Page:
Saturday, September 25, 2010

Geithner: U.S. banks are well-positioned

WASHINGTON - Treasury Secretary Timothy Geithner said Wednesday that U.S. banks are in a good position to meet new global capital standards because of the stress tests conducted in the United States last year.

In testimony to the House Financial Services Committee, Geithner praised the new global rules on capital adopted at a meeting earlier this month in Basel, Switzerland.

He said that stress tests conducted in spring 2009 in the U.S. forced banks to raise needed capital, the cushion that banks have to hold against losses.

Because of those tests, Geithner said U.S. banks are in a strong position internationally and will be able to meet the new requirements.

Geithner said that most banks will be able to increase their capital cushions through their projected future earnings.

That means that they will not have to cut back on their lending as they build up their capital reserves.

The new capital standards, Geithner said, "will significantly lower the probability and severity of future financial crises and it will help protect taxpayers by limited excessive risk-taking by financial institutions."

The so-called Basel III rules will gradually require banks to keep more capital on hand to absorb potential losses.

Some critics have voiced concerns that the standards may be raised so high that they will limit the amount of money banks will have available to make loans.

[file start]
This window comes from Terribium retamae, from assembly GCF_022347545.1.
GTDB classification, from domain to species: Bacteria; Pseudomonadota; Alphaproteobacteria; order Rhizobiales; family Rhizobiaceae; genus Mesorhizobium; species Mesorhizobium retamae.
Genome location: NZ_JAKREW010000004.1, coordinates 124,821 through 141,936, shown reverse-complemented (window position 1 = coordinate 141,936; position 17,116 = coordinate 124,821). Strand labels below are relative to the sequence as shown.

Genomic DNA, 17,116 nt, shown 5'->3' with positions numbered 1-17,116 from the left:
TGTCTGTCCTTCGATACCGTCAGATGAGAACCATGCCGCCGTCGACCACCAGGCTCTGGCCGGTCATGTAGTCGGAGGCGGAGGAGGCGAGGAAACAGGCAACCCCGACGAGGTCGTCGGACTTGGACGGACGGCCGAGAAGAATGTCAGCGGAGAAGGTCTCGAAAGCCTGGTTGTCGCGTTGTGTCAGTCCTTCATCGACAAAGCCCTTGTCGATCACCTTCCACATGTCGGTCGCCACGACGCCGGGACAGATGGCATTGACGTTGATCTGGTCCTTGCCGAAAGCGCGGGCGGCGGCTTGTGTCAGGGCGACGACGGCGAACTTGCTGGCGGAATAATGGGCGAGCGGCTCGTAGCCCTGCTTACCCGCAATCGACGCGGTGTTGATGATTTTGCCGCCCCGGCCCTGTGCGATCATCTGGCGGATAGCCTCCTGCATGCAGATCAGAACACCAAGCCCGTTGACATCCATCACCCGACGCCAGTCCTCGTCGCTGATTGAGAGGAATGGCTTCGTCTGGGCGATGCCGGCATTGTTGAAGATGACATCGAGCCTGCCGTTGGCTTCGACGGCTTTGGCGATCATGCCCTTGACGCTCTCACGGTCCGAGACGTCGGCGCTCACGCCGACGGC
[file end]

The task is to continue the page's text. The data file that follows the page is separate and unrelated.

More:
The rules were adopted earlier this month by banking regulators, including Federal Reserve Chairman Ben Bernanke, from major countries.

Geithner said they will be reviewed by leaders of the Group of 20 major countries at their November summit in South Korea.

Geithner told the panel the administration will be pushing to get the G-20 leaders to endorse the measures so that implementation can begin. The United States has the authority to impose the tougher capital standards through provisions in the sweeping financial regulatory law that was approved this summer.

Another key part of that legislation was creation of a new Consumer Financial Protection Bureau.

Last week, Obama selected Harvard law professor Elizabeth Warren to serve as a special adviser to help set up the new agency.

In that job, she will not require Senate confirmation, bypassing a potentially confirmation fight.

by Martin Crutsinger Associated Press Sept. 23, 2010 12:00 AM

Geithner: U.S. banks are well-positioned

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